Whitehall digital officials are preparing and testing plans for the next stage of government as a platform (GaaP) for May’s incoming government to consider.
Speaking at the Public Sector ICT summit in London, HM Government deputy chief technology officer Magnus Falk said that work is underway on how the next government can build on the progress achieved since 2010.
He said that prototypes, business cases and alpha testing are already underway for a range of options for new platforms and processes.
“The success of .gov.uk and other platforms gives us a hint that we can go deeper and faster,” he said. “Digital transformation can be increased through GaaP. Proving the value and the reality is the work in process”
He said that .gov.uk had helped make life easier for citizens by bringing existing services together in one place. However, the processes themselves pretty much intact, he said.
The current work programme, he said, is looking at the design of new business processes and platforms to respond to user needs.
“Platforms are going to emerge as services develop and change,” he said.
Falk refused to give more details on the plans, but said that responsibility for implementation would lie with the next government.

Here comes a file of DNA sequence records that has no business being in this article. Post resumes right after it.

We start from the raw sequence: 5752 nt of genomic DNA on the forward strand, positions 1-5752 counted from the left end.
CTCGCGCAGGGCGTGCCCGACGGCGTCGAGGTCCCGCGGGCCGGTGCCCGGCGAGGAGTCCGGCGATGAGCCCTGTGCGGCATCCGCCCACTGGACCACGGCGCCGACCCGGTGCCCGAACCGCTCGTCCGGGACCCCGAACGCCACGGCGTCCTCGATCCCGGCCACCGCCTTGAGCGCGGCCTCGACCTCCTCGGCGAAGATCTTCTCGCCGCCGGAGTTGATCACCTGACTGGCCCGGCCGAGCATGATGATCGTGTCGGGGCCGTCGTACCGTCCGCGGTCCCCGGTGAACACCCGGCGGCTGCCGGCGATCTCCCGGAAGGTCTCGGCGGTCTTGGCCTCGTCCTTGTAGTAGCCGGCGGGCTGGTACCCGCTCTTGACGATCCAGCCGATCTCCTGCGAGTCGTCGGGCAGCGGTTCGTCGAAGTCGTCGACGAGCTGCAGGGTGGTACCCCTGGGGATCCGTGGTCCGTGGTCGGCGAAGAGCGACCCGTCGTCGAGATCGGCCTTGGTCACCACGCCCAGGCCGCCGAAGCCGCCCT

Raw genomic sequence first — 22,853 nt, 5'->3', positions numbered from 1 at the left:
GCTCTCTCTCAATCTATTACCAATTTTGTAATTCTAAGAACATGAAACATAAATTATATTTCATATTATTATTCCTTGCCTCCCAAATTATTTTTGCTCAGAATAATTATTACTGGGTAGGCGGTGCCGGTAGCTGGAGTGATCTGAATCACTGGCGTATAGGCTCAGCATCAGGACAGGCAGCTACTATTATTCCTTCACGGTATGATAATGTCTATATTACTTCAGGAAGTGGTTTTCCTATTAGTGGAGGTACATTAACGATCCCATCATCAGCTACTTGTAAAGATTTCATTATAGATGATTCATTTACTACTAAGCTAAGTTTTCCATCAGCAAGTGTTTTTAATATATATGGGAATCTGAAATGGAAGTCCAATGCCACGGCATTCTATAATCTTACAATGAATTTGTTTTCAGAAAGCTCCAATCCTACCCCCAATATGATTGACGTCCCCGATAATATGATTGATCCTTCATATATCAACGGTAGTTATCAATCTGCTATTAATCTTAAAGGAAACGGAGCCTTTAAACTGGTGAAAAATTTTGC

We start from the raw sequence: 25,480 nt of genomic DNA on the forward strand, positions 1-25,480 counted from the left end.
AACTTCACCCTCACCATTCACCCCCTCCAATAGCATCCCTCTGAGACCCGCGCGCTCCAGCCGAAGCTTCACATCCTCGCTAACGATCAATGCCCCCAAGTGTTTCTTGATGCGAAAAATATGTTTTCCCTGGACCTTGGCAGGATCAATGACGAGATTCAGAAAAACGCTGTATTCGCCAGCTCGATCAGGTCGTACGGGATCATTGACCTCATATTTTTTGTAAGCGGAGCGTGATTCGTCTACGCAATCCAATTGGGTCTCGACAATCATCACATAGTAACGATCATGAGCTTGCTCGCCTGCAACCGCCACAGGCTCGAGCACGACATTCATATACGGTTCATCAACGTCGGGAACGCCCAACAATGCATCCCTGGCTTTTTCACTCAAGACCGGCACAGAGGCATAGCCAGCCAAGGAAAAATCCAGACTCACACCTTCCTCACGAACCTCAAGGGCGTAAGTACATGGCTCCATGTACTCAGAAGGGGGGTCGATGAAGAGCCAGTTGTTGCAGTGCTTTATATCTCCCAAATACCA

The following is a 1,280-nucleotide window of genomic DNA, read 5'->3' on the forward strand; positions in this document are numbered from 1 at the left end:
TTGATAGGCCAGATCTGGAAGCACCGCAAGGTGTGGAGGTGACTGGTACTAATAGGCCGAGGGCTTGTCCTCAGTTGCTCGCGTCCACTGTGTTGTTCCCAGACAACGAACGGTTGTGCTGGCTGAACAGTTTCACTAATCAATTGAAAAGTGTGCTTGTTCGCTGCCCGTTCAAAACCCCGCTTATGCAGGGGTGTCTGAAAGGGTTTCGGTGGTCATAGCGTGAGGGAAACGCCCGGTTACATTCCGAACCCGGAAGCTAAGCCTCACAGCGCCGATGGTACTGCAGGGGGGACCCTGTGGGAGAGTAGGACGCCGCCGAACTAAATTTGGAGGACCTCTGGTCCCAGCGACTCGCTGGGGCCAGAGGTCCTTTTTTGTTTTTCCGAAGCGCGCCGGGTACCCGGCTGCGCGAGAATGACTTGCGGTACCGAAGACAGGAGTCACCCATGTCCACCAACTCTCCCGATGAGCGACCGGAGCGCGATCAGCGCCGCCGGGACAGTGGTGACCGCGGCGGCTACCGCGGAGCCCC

He said: “That should be done when next government are ready to take a decision. They will be democratically elected, so we will be ready to take instruction on how fast we go.”
Speaking to PublicTechnology after the speech, Siobhan Coughlan, programme manager as part of productivity team at the Local Government Association, said: “We are interested to see what the proposals consist of. “It would be great if they started talking to local government and the rest of the public sector who are working on the front line so we can co-design services together.”
She said that new platforms should be built to deal with more complex transactions that citizens have to deal with, such as moving house.
“At the moment, you still have to tell each organisation – the council, health services and schools, separately that you have moved. This could be simplified using technology.”